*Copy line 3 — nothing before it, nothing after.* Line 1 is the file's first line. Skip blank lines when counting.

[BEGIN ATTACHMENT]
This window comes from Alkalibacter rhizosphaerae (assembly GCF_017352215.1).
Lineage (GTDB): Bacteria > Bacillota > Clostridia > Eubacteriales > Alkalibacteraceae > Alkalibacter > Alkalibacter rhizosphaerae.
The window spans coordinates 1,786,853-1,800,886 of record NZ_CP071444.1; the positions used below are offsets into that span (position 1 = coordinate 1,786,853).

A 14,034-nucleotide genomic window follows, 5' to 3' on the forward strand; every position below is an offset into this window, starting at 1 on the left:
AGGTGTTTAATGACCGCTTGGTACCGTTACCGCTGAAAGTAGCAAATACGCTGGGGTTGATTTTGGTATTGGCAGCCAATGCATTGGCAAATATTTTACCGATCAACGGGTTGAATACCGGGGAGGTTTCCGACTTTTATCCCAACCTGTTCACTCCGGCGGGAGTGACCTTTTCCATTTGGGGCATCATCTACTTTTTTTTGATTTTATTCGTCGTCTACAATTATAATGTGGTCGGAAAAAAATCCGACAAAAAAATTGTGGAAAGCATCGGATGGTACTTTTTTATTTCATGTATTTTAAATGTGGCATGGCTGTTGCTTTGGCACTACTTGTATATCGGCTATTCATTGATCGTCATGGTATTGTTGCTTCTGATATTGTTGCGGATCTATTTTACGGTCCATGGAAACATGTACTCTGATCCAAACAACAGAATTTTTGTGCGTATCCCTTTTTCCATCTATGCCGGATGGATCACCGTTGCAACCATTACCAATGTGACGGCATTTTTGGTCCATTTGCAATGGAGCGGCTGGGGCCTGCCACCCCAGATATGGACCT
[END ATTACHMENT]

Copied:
The window spans coordinates 1,786,853-1,800,886 of record NZ_CP071444.1; the positions used below are offsets into that span (position 1 = coordinate 1,786,853).